“All right, let’s go,” Ana said. They made their way to the table, trays of subs in hand.
“Hey you two,” Barbeque greeted enthusiastically, “Excited about the new mall? Been doing some shopping?” All empty questions. The same thought was shared by Landon and Ana, but neither uttered the truth of the matter.
“Definitely,” Landon said. “We just got this pair of pants for me downstairs.” Landon stood up, but left his knees partially bent to show off the pants.
“Wow man, and you’ve even put them on already,” Barbeque was impressed. “I like them—nice color.”
“Yeah, me too. Ana picked them out.”
“What’s the deal with the tags still,” Barbeque wondered aloud. Landon glanced down at the tags he was sporting.
“You know, it’s the in-thing,” he said slowly and without confidence, trying not to recall the haste in which they departed the store. “It’s like the kids with the hats. They don’t take the tags off until the hats get dirty—same thing, man. I’m proud of these jeans and I am going to wear the price tag proudly until they get all beat up.”
“Seventy dollars, eh?” Barbeque posed the question earnestly. “That’s pretty steep.”
“Yep, I know. That was the problem,” Landon said. The inside joke went over the uninitiated Barbeque’s head.
With Barbeque and his lady friend halfway through their meal, Landon and Ana dug into theirs. For the most part, silence divorced the two couples from each other, as neither could muster much to say. For Landon, a disinterest in Barbeque’s predictable expressions, at a moment as stressful as now, focused him instead on his turkey sub, made whole by lettuce, tomato and onions. Barbeque happily took verbal stabs at the silence, asking questions and making blanket statements. Despite a depreciation of answers, he kept at it. After five minutes of sitting together, Barbeque excused himself and his friend. They were fast eaters. Thereafter, Landon and Ana sat alone in silence, and silverware in the kitchens formed a chain of chimes.
“I can’t believe you left your wallet in your pants.” Ana was clearly irritated with Landon’s juvenility.
“I know, I know—I’m sorry. What are we going to do?”
“Well, you can’t walk in with those pants on and you can’t walk in with your boxers on, can you?”
“Hmm, do you really think just in my boxers would attract too much attention?” Landon posed the question as Ana took a bite of her sandwich. She laughed and began to choke a bit. He hit her on her back gently—a bit worried—but she was okay.
“And so once-a-fucking-gain I have to bail your dumbass out of a stupid, stressful situation. You take years off my life, Landon. Years!”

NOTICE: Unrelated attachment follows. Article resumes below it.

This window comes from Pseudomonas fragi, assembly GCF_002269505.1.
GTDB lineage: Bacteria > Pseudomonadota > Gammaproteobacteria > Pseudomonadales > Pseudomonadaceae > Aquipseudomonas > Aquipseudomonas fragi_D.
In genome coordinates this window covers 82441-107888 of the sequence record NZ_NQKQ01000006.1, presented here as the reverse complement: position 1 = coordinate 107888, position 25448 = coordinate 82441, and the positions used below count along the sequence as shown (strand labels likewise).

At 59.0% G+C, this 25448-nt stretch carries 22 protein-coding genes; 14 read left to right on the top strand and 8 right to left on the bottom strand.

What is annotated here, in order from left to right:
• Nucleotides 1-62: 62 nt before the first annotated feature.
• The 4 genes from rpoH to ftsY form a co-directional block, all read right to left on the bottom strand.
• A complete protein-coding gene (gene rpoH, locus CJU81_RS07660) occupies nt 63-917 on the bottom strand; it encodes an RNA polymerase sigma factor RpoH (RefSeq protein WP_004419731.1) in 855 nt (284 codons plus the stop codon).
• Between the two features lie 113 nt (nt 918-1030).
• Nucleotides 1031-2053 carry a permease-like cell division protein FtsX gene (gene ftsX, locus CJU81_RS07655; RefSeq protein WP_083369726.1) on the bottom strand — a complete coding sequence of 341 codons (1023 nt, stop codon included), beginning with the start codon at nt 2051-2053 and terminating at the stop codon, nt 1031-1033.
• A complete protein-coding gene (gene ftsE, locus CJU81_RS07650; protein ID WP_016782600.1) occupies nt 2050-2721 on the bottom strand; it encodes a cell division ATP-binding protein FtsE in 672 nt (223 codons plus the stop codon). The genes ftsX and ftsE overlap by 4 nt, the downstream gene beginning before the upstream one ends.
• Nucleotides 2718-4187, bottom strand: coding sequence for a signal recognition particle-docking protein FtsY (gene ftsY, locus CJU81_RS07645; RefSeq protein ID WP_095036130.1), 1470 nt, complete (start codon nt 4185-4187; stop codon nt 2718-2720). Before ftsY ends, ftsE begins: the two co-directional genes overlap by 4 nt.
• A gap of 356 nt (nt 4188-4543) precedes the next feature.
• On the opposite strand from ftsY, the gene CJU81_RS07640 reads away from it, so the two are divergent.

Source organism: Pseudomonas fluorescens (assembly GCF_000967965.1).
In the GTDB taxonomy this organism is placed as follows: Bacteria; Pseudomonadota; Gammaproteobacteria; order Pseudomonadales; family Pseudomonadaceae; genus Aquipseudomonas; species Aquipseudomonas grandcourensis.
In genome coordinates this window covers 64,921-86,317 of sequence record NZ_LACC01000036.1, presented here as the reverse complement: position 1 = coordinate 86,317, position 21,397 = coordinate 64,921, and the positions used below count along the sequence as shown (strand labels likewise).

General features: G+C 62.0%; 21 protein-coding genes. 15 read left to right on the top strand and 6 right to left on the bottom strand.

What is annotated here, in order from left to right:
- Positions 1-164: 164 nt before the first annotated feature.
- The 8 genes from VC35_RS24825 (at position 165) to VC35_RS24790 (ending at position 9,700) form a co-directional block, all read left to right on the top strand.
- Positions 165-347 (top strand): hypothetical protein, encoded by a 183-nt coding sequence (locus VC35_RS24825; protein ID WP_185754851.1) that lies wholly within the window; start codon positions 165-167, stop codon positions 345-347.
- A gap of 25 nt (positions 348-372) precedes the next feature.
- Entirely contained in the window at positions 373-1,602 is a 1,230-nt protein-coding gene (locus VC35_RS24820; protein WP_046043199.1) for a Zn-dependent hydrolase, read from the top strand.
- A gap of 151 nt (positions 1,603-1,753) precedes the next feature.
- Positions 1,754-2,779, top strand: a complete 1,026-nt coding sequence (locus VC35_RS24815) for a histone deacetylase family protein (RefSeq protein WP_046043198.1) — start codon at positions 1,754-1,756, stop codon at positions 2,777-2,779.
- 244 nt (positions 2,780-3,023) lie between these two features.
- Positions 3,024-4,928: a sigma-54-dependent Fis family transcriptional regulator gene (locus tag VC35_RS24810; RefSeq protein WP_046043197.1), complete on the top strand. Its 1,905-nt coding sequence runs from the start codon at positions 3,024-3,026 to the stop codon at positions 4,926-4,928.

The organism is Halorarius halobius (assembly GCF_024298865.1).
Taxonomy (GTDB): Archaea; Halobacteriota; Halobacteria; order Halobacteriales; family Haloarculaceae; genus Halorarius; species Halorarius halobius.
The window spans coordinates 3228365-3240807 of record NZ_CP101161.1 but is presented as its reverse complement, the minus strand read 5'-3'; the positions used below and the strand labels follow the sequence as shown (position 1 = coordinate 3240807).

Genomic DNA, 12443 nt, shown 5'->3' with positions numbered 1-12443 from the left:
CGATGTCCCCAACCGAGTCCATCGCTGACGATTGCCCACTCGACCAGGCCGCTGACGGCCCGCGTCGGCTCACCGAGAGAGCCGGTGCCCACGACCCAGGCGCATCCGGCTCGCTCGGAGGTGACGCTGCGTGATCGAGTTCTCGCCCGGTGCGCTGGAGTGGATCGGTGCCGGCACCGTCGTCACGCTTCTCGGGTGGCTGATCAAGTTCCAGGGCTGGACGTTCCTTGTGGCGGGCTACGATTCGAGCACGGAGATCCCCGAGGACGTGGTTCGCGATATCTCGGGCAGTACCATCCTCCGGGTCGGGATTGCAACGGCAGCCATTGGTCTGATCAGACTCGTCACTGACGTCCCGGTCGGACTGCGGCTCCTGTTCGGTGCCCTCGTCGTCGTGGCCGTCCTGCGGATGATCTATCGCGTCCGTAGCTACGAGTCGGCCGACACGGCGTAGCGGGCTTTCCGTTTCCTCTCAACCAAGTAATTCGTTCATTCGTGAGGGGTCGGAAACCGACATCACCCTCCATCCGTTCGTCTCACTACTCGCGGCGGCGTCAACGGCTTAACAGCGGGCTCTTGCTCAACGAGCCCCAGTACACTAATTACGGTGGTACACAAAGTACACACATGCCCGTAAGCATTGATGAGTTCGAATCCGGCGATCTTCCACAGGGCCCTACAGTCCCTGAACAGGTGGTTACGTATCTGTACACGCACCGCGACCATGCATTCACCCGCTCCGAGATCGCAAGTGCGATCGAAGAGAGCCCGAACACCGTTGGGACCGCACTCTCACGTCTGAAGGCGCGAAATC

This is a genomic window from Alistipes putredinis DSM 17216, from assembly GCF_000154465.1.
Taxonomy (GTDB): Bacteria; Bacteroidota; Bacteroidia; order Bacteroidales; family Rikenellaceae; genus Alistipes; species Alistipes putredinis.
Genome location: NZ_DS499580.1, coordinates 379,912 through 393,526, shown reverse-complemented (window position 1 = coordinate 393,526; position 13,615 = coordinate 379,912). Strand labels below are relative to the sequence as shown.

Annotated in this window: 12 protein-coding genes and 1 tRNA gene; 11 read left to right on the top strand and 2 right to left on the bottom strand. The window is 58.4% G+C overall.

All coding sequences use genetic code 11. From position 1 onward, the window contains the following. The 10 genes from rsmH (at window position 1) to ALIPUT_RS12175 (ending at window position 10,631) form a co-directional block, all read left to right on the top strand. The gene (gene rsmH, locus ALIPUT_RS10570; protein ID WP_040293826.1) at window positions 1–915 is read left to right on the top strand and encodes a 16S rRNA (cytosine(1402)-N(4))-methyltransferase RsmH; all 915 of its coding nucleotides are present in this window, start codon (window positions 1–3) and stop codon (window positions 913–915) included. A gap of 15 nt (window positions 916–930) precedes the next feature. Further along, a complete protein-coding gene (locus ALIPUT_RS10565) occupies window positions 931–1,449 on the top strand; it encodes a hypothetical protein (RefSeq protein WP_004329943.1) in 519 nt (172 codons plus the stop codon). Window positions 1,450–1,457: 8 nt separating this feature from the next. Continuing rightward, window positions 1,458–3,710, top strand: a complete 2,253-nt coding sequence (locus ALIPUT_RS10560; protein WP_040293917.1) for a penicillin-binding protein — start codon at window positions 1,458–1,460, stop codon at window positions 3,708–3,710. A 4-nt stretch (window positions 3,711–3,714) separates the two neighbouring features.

“Okay, so you’re going in? That’s great,” he said.
“You know what, Landon, I don’t really think we have much of a choice.”
“Yeah,” he said downtrodden. “Well, what are you going to say to them?”
“That you left your wallet in the store and you had to get to work after we left, you idiot.” “You’re the best,” and he kissed her on her cheek. “I hope it works.”
Without looking away from her sandwich, she said:
“Yeah, well me too. And I hope they don’t figure out what you’ve done.”
For the remainder of their lunch, they sat eating in silence. Once Ana was finished with her sandwich, she stood up without announcing her departure and walked to the trash. Landon sheepishly followed.
“Don’t be mad at me, it would have worked if I hadn’t forgotten my wallet,” he pleaded.
“Yeah, yeah, whatever—I’ll get over it. But, I’ve got to do some method acting to get into my role.”
“What role is that?”
“Well, I don’t have many options available to me—thanks to you. I’m thinking desperate and frazzled young woman.”
“I guess it will work. Depends on who you ask.”
“I ask the boy with long hair.” Landon was surprised at her organization.
“What!? Did you notice him when we there or something?” She smirked, but answered not. He was on thin ice, she figured, and so she’d let him wonder.
Once on the first floor, they approached the store from before. Landon took a seat at a fountain and Ana maintained her course. She entered the store, still full of activity, and took a look around to find a co-star for her lie. She walked up to him and got his attention.
“Yes, ma’am—I mean young lady—um…may I help you find something?”
“Well, yes—yes, you may. My friend and I were in here earlier and we bought a pair of jeans. But, he is a little bit of a space cadet and left his wallet in the dressing room. Do you know if, by chance, it was found?”